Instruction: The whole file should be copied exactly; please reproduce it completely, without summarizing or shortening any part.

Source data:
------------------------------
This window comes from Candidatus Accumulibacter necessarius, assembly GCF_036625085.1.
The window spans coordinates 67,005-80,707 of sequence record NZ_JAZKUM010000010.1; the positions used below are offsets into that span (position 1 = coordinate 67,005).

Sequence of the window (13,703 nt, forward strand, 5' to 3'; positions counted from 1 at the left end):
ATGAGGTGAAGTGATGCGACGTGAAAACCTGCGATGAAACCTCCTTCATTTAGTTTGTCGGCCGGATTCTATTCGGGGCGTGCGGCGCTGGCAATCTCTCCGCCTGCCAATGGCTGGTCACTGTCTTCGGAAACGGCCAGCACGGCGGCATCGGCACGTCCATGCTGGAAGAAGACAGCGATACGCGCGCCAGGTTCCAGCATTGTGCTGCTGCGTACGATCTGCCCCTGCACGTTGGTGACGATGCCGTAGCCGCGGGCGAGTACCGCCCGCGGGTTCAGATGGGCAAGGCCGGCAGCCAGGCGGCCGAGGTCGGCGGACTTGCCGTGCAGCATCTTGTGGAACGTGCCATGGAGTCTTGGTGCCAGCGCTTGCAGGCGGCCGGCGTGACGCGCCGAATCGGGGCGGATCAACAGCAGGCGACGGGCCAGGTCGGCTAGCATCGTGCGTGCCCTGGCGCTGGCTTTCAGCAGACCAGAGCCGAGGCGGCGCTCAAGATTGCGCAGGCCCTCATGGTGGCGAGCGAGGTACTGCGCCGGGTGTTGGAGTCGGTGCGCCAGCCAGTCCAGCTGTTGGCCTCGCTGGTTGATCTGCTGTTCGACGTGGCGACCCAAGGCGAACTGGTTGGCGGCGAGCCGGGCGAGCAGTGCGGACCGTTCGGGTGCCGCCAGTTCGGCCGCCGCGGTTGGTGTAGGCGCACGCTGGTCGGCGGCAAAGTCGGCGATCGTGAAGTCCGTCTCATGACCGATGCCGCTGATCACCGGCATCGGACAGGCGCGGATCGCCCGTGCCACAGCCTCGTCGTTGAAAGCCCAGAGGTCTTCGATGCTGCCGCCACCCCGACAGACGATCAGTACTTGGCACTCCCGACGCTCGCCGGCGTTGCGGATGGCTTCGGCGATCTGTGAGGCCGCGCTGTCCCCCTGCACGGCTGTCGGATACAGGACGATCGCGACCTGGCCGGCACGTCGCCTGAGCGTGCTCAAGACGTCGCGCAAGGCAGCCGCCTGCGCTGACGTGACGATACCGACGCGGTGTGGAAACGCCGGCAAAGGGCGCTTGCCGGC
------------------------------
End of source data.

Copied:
This window comes from Candidatus Accumulibacter necessarius, assembly GCF_036625085.1.
The window spans coordinates 67,005-80,707 of sequence record NZ_JAZKUM010000010.1; the positions used below are offsets into that span (position 1 = coordinate 67,005).

Sequence of the window (13,703 nt, forward strand, 5' to 3'; positions counted from 1 at the left end):
ATGAGGTGAAGTGATGCGACGTGAAAACCTGCGATGAAACCTCCTTCATTTAGTTTGTCGGCCGGATTCTATTCGGGGCGTGCGGCGCTGGCAATCTCTCCGCCTGCCAATGGCTGGTCACTGTCTTCGGAAACGGCCAGCACGGCGGCATCGGCACGTCCATGCTGGAAGAAGACAGCGATACGCGCGCCAGGTTCCAGCATTGTGCTGCTGCGTACGATCTGCCCCTGCACGTTGGTGACGATGCCGTAGCCGCGGGCGAGTACCGCCCGCGGGTTCAGATGGGCAAGGCCGGCAGCCAGGCGGCCGAGGTCGGCGGACTTGCCGTGCAGCATCTTGTGGAACGTGCCATGGAGTCTTGGTGCCAGCGCTTGCAGGCGGCCGGCGTGACGCGCCGAATCGGGGCGGATCAACAGCAGGCGACGGGCCAGGTCGGCTAGCATCGTGCGTGCCCTGGCGCTGGCTTTCAGCAGACCAGAGCCGAGGCGGCGCTCAAGATTGCGCAGGCCCTCATGGTGGCGAGCGAGGTACTGCGCCGGGTGTTGGAGTCGGTGCGCCAGCCAGTCCAGCTGTTGGCCTCGCTGGTTGATCTGCTGTTCGACGTGGCGACCCAAGGCGAACTGGTTGGCGGCGAGCCGGGCGAGCAGTGCGGACCGTTCGGGTGCCGCCAGTTCGGCCGCCGCGGTTGGTGTAGGCGCACGCTGGTCGGCGGCAAAGTCGGCGATCGTGAAGTCCGTCTCATGACCGATGCCGCTGATCACCGGCATCGGACAGGCGCGGATCGCCCGTGCCACAGCCTCGTCGTTGAAAGCCCAGAGGTCTTCGATGCTGCCGCCACCCCGACAGACGATCAGTACTTGGCACTCCCGACGCTCGCCGGCGTTGCGGATGGCTTCGGCGATCTGTGAGGCCGCGCTGTCCCCCTGCACGGCTGTCGGATACAGGACGATCGCGACCTGGCCGGCACGTCGCCTGAGCGTGCTCAAGACGTCGCGCAAGGCAGCCGCCTGCGCTGACGTGACGATACCGACGCGGTGTGGAAACGCCGGCAAAGGGCGCTTGCCGGC